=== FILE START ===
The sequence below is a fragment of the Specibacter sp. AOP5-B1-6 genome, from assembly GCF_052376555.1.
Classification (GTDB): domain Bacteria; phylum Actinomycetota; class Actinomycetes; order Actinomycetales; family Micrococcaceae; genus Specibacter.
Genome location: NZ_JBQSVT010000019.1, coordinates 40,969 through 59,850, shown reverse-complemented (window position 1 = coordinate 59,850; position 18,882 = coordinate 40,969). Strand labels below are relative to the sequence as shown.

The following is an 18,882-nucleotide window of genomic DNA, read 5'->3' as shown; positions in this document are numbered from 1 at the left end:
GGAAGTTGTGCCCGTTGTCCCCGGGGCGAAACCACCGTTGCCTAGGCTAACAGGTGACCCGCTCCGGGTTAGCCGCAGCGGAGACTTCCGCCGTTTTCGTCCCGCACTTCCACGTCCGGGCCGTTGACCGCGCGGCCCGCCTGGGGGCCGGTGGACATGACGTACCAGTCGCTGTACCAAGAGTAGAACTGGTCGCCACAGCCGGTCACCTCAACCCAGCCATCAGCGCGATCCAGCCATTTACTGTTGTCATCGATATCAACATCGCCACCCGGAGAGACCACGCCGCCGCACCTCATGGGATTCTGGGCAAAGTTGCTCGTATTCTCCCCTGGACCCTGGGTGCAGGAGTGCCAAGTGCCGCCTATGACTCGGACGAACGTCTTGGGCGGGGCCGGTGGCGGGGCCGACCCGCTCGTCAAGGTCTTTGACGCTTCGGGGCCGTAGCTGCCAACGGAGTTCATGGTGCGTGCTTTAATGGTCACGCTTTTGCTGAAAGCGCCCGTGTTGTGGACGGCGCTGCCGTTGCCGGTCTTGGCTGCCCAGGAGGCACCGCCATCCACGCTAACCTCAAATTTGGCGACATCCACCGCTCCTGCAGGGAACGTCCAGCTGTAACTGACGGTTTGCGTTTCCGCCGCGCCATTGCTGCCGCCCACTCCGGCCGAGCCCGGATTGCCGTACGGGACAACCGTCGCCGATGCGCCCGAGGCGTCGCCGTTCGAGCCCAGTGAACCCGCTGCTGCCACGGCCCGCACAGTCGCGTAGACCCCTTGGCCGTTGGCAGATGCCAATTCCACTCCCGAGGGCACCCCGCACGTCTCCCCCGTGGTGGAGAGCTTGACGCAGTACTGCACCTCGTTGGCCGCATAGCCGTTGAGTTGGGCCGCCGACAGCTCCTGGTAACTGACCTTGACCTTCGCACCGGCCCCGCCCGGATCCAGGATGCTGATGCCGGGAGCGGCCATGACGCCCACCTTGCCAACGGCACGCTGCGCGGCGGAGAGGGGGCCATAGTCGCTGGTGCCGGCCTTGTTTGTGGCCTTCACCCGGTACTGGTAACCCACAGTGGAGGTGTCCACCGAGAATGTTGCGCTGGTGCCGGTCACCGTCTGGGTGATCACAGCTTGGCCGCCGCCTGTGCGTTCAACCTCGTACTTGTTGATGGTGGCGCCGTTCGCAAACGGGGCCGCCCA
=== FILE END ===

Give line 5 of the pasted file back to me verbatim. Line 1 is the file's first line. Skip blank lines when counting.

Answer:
GGAAGTTGTGCCCGTTGTCCCCGGGGCGAAACCACCGTTGCCTAGGCTAACAGGTGACCCGCTCCGGGTTAGCCGCAGCGGAGACTTCCGCCGTTTTCGTCCCGCACTTCCACGTCCGGGCCGTTGACCGCGCGGCCCGCCTGGGGGCCGGTGGACATGACGTACCAGTCGCTGTACCAAGAGTAGAACTGGTCGCCACAGCCGGTCACCTCAACCCAGCCATCAGCGCGATCCAGCCATTTACTGTTGTCATCGATATCAACATCGCCACCCGGAGAGACCACGCCGCCGCACCTCATGGGATTCTGGGCAAAGTTGCTCGTATTCTCCCCTGGACCCTGGGTGCAGGAGTGCCAAGTGCCGCCTATGACTCGGACGAACGTCTTGGGCGGGGCCGGTGGCGGGGCCGACCCGCTCGTCAAGGTCTTTGACGCTTCGGGGCCGTAGCTGCCAACGGAGTTCATGGTGCGTGCTTTAATGGTCACGCTTTTGCTGAAAGCGCCCGTGTTGTGGACGGCGCTGCCGTTGCCGGTCTTGGCTGCCCAGGAGGCACCGCCATCCACGCTAACCTCAAATTTGGCGACATCCACCGCTCCTGCAGGGAACGTCCAGCTGTAACTGACGGTTTGCGTTTCCGCCGCGCCATTGCTGCCGCCCACTCCGGCCGAGCCCGGATTGCCGTACGGGACAACCGTCGCCGATGCGCCCGAGGCGTCGCCGTTCGAGCCCAGTGAACCCGCTGCTGCCACGGCCCGCACAGTCGCGTAGACCCCTTGGCCGTTGGCAGATGCCAATTCCACTCCCGAGGGCACCCCGCACGTCTCCCCCGTGGTGGAGAGCTTGACGCAGTACTGCACCTCGTTGGCCGCATAGCCGTTGAGTTGGGCCGCCGACAGCTCCTGGTAACTGACCTTGACCTTCGCACCGGCCCCGCCCGGATCCAGGATGCTGATGCCGGGAGCGGCCATGACGCCCACCTTGCCAACGGCACGCTGCGCGGCGGAGAGGGGGCCATAGTCGCTGGTGCCGGCCTTGTTTGTGGCCTTCACCCGGTACTGGTAACCCACAGTGGAGGTGTCCACCGAGAATGTTGCGCTGGTGCCGGTCACCGTCTGGGTGATCACAGCTTGGCCGCCGCCTGTGCGTTCAACCTCGTACTTGTTGATGGTGGCGCCGTTCGCAAACGGGGCCGCCCA